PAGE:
Associated Students, Inc.’s (ASI) Recruitment and Development Committee is making recommendations to revise the student government election code, which it will present to ASI’s Board of Directors on Jan. 7.
“They can choose to amend or leave as is, however they see fit,” Recruitment and Development Committee Chair Gabriella Bragoli said.
Legal counsel has been reviewing the election code since summer, combing through the document to “tighten up and revamp” the election code, Bragoli said. Her committee has been working on revisions since the beginning of this quarter.
The recommendations come just months after several ASI presidential candidates, including current ASI President Joi Sullivan, were threatened with hundreds of dollars in fines for violating the election code by speaking with Mustang News prior to the active campaigning period.
What the rules say now
The current election code allows candidates to verbally promote their candidacy before active campaigning, but forbids them from written promotion such as interviews with media outlets. The rules surrounding candidates’ communication with the media that resulted in fines were suspended during spring quarter, but not permanently lifted.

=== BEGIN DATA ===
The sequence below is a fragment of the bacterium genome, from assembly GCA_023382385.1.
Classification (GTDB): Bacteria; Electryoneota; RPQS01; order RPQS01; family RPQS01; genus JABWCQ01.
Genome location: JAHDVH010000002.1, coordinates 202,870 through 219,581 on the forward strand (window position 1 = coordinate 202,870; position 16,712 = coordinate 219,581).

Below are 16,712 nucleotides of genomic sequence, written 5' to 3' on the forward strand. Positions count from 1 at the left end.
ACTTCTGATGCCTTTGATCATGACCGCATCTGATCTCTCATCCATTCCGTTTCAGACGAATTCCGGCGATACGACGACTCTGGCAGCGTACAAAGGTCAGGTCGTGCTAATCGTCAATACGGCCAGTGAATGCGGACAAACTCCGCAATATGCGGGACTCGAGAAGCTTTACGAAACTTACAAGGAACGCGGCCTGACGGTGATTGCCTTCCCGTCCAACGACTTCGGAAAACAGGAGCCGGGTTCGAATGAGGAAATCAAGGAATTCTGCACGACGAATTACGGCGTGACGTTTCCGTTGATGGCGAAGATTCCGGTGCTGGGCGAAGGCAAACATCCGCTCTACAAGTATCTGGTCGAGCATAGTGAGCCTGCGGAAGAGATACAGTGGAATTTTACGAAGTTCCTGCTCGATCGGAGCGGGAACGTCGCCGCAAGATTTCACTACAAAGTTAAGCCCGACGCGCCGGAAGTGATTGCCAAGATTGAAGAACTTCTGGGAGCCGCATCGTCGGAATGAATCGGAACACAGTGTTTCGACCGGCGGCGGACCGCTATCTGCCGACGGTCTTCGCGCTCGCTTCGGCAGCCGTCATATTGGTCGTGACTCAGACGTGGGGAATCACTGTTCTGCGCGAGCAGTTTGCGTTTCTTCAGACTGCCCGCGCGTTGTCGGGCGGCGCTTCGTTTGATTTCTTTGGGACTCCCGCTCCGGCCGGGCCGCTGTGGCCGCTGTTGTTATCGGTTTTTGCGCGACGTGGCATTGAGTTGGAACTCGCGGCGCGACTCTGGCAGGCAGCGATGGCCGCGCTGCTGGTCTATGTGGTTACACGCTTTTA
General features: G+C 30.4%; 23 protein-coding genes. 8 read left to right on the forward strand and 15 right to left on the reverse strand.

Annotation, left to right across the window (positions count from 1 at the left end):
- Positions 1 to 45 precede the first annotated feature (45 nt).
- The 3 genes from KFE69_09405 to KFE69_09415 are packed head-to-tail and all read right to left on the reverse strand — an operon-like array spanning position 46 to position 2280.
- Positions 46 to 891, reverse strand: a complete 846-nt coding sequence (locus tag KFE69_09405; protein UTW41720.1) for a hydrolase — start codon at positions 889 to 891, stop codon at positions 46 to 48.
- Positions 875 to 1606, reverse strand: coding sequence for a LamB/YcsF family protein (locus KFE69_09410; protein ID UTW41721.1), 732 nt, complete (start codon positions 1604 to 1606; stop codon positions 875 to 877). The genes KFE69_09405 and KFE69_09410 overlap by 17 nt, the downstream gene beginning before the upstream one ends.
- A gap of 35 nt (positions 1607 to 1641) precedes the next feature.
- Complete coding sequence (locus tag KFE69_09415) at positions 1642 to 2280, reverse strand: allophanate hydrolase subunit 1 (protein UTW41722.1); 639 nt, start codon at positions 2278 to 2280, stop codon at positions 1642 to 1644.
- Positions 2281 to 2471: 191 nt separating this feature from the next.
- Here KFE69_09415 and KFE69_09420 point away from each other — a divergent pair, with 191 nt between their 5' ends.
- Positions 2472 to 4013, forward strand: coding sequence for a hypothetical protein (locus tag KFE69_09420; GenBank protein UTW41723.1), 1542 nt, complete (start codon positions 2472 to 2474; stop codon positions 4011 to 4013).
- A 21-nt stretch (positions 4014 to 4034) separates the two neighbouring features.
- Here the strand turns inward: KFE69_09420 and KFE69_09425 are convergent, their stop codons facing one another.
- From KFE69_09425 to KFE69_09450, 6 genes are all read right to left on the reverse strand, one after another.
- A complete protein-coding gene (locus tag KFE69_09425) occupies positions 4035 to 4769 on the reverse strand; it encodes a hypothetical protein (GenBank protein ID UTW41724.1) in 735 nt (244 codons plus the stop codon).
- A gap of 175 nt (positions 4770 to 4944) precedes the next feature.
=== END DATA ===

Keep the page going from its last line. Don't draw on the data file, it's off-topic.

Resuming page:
What could change
According to Bragoli, the Research and Development Committee is now recommending candidates participate in a “media day” event on April 3 when they can speak with news outlets such as Mustang News. After that date, candidates would be able to freely communicate with the media.
They are also recommending a section be added to protect candidates from being faced with fines when a media outlet prints their name without the candidate actually talking to it.
“Last year, they ran into some cases where candidates’ names were either printed or brought up prior to their names being released as candidates and candidates were fined as a result,” Bragoli said. “There’s kind of a new protection clause in there.”
Other recommendations involve defining social media, non-verbal and verbal communication.
Sullivan was confident the Board would make the right decision concerning the code but also had her own views on what should change.
“Candidates should be able to speak without any restrictions, the media should have complete freedom of press and the campus should have the most information possible about the people they are electing to office,” Sullivan said.
The code will be presented to the Board of Directors along with a new election timeline. Bragoli says it’s unlikely this will be the last time they visit the election code this year.
“I have no doubt we’re going to be reviewing again come spring,” Bragoli said.